Thursday, 18 June 2015

Inclusive Thinking

This article appeared in The Teacher magazine, May-June 2015

It is very clear that children and young people with SEN have been badly let down by the current approach to national policy. As a child, the feeling of exclusion can be emotionally devastating. Whether it’s from a sports team or a friendship group, the feeling can leave lasting scars.

But there is another form of exclusion that is being forced on schools across the country, one that will hamper every child’s development and wellbeing long into adulthood. It is the exclusion of children with special education needs (SEN) from fulfilling their potential.

According to a recent study commissioned by the NUT, SEN pupils are suffering from the consequences of the Government raising performance expectations while simultaneously slashing SEN services. It found schools struggling to cope with increased demands on already stretched budgets and resources.

“Inclusion has to be seen within the current wider education context,” explain Maurice Galton and John MacBeath, Cambridge professors and co-authors of the report Inclusion: Statements of intent, published in February. The findings present a damning picture of a fragmented system, where children with SEN lose out.

“The increase in the number of schools outside the mainstream [academies, for instance] has meant that the funds available to local authorities have decreased and by implication less money is now available for supporting special needs of all kinds and at all levels. At the same time schools are being held accountable, with the new inspection criteria increasingly focused on academic outcomes at the expense of social and emotional aspects of learning.”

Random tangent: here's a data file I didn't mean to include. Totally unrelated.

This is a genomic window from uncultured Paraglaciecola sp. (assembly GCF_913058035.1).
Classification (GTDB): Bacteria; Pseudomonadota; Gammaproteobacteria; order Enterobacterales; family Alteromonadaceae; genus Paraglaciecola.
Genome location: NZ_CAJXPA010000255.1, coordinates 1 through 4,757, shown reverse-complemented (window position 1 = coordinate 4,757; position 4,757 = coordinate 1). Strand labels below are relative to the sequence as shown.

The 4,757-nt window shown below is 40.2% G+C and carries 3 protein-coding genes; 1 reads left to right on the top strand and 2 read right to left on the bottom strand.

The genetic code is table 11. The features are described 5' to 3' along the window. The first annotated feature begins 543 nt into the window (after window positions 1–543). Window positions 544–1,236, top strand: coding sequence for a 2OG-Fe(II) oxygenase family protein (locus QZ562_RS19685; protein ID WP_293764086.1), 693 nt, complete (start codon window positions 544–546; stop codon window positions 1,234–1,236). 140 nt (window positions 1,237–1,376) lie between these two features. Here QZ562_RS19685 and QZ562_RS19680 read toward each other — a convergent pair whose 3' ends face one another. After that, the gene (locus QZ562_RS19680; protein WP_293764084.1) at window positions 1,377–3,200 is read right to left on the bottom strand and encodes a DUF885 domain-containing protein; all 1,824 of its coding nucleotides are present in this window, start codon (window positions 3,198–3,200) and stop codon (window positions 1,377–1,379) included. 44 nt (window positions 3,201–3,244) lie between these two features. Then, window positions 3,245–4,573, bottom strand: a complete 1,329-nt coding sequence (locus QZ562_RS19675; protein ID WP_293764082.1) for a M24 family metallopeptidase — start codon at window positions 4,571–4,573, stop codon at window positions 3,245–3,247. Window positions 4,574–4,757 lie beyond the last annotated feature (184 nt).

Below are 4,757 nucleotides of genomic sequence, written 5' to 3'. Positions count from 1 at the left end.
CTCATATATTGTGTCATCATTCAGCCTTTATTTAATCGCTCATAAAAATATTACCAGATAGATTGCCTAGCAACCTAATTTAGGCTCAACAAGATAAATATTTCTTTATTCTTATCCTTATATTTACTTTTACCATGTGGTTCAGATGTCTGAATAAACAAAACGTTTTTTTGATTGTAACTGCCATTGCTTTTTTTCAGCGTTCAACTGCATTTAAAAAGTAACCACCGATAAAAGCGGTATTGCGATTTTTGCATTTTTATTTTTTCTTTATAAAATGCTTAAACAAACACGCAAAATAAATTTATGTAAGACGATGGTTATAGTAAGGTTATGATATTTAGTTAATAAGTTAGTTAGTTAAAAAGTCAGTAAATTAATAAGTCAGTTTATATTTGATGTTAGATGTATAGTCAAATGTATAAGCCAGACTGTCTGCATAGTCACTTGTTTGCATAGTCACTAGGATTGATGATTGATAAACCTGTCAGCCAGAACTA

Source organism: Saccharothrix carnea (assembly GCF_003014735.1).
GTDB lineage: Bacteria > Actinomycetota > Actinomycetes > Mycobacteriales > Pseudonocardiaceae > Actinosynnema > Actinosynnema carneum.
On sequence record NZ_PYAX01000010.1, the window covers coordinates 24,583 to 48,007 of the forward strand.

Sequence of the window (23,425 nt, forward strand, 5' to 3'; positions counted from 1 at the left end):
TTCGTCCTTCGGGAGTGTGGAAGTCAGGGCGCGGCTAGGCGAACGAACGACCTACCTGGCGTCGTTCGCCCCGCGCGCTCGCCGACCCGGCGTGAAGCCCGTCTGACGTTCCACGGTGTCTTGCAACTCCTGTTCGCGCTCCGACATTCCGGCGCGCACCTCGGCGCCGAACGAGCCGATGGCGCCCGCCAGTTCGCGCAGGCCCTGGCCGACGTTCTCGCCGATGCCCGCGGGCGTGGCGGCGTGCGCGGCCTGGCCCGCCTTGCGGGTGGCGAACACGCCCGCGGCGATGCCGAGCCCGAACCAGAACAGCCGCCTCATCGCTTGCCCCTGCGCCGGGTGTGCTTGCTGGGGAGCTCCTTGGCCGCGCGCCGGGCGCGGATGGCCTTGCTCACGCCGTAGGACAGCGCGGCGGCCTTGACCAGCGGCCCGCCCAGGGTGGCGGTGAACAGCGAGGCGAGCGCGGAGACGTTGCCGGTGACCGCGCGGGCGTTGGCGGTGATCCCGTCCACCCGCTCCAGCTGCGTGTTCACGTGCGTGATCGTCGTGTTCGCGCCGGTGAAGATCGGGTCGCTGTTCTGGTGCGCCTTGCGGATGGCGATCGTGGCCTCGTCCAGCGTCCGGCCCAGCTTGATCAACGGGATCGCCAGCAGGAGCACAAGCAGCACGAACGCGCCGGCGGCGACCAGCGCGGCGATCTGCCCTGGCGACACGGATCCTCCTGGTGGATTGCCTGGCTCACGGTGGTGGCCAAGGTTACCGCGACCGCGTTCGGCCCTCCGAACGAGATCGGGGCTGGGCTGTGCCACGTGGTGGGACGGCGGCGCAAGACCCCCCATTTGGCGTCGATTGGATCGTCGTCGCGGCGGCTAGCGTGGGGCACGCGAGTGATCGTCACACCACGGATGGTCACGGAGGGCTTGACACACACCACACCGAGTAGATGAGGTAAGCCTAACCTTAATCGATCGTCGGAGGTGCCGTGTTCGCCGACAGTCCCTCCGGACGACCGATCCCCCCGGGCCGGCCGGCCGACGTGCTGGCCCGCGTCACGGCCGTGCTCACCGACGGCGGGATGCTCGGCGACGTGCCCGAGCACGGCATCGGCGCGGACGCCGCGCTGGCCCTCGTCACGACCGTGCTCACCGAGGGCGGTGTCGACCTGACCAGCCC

The in-depth study was conducted in nine secondary schools and ten primary schools across London, the East Midlands/East Anglia and the Northern region. Researchers spoke with head teachers and SENCOs, investigating the limiting factors and external pressures that restrict the capability of schools to promote inclusion, and also explored the elements that enhance inclusive education.

"The overwhelming impression remaining after these school visits was that most schools were doing their best in a climate of uncertainty, increased parental pressure and declining support from the local authority and other complementary agencies such as health and social work,” the researchers noted.
SEN provision was shown to be inconsistent and at times counter-productive: competitive admissions policies and a focus on Ofsted ratings excluded those most in need of support for fear of ‘reputational damage’; variations of funding levels produced anomalies of SEN provision across the country and created a postcode lottery for SEN students; and an alarming number of schools were relying on unqualified teachers to lead classrooms, to the detriment of SEN pupils.

Inclusion means adapting to the needs of students, regardless of their ability. “With integration, the child fits into the school. With inclusion, the school adjusts to the child,” summed up a primary head teacher.

“It is very clear that children and young people with SEN have been badly let down by the current approach to national policy,” comments NUT General Secretary Christine Blower. “Schools face an accountability regime which undermines inclusive education and which is jeopardising some of the world-class inclusive practice developed in our classrooms. We need a longer-term and wider view of what success means so that all children and young people are valued and a wider range of effort and attainment is recognised.”

A limited number of free copies of Inclusion: Statements of intent are available to NUT members on a first come, first served basis. Please send copy requests to equality@nut.org.uk

The NUT is offering a two-day course in June on supporting the effective use of teaching assistants to support pupils with SEND in mainstream schools. This would be a useful learning tool for SENCOs, inclusion managers, members of senior leadership teams, and teachers with responsibility for the management and deployment of teaching assistants in mainstream schools. For further information go to: www.teachers.org.uk/node/16261

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